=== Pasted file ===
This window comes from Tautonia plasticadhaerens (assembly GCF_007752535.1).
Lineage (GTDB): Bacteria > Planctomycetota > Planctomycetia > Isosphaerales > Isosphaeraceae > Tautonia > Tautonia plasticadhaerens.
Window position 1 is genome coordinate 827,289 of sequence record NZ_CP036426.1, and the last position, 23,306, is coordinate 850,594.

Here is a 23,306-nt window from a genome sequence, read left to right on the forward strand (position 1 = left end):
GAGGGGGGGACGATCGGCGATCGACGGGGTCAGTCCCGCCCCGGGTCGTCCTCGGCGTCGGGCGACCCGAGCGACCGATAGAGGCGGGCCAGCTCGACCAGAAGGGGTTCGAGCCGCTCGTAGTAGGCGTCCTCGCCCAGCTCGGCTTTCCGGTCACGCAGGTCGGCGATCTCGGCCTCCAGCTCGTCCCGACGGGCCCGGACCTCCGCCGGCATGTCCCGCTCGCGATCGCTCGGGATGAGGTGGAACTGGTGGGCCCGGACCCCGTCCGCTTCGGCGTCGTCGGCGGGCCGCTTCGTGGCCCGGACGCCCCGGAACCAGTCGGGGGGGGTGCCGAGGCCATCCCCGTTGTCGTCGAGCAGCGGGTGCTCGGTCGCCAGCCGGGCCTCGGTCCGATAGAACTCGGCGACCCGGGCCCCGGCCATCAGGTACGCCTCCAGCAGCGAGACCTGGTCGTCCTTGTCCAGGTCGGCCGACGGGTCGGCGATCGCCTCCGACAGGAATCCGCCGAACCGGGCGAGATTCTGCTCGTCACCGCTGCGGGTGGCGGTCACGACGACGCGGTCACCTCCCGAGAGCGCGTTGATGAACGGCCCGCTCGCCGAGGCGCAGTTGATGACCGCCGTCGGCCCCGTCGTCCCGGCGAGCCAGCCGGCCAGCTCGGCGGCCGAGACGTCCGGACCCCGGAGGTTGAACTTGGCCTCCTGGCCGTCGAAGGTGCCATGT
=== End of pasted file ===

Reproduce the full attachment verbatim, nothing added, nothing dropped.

This window comes from Tautonia plasticadhaerens (assembly GCF_007752535.1).
Lineage (GTDB): Bacteria > Planctomycetota > Planctomycetia > Isosphaerales > Isosphaeraceae > Tautonia > Tautonia plasticadhaerens.
Window position 1 is genome coordinate 827,289 of sequence record NZ_CP036426.1, and the last position, 23,306, is coordinate 850,594.

Here is a 23,306-nt window from a genome sequence, read left to right on the forward strand (position 1 = left end):
GAGGGGGGGACGATCGGCGATCGACGGGGTCAGTCCCGCCCCGGGTCGTCCTCGGCGTCGGGCGACCCGAGCGACCGATAGAGGCGGGCCAGCTCGACCAGAAGGGGTTCGAGCCGCTCGTAGTAGGCGTCCTCGCCCAGCTCGGCTTTCCGGTCACGCAGGTCGGCGATCTCGGCCTCCAGCTCGTCCCGACGGGCCCGGACCTCCGCCGGCATGTCCCGCTCGCGATCGCTCGGGATGAGGTGGAACTGGTGGGCCCGGACCCCGTCCGCTTCGGCGTCGTCGGCGGGCCGCTTCGTGGCCCGGACGCCCCGGAACCAGTCGGGGGGGGTGCCGAGGCCATCCCCGTTGTCGTCGAGCAGCGGGTGCTCGGTCGCCAGCCGGGCCTCGGTCCGATAGAACTCGGCGACCCGGGCCCCGGCCATCAGGTACGCCTCCAGCAGCGAGACCTGGTCGTCCTTGTCCAGGTCGGCCGACGGGTCGGCGATCGCCTCCGACAGGAATCCGCCGAACCGGGCGAGATTCTGCTCGTCACCGCTGCGGGTGGCGGTCACGACGACGCGGTCACCTCCCGAGAGCGCGTTGATGAACGGCCCGCTCGCCGAGGCGCAGTTGATGACCGCCGTCGGCCCCGTCGTCCCGGCGAGCCAGCCGGCCAGCTCGGCGGCCGAGACGTCCGGACCCCGGAGGTTGAACTTGGCCTCCTGGCCGTCGAAGGTGCCATGT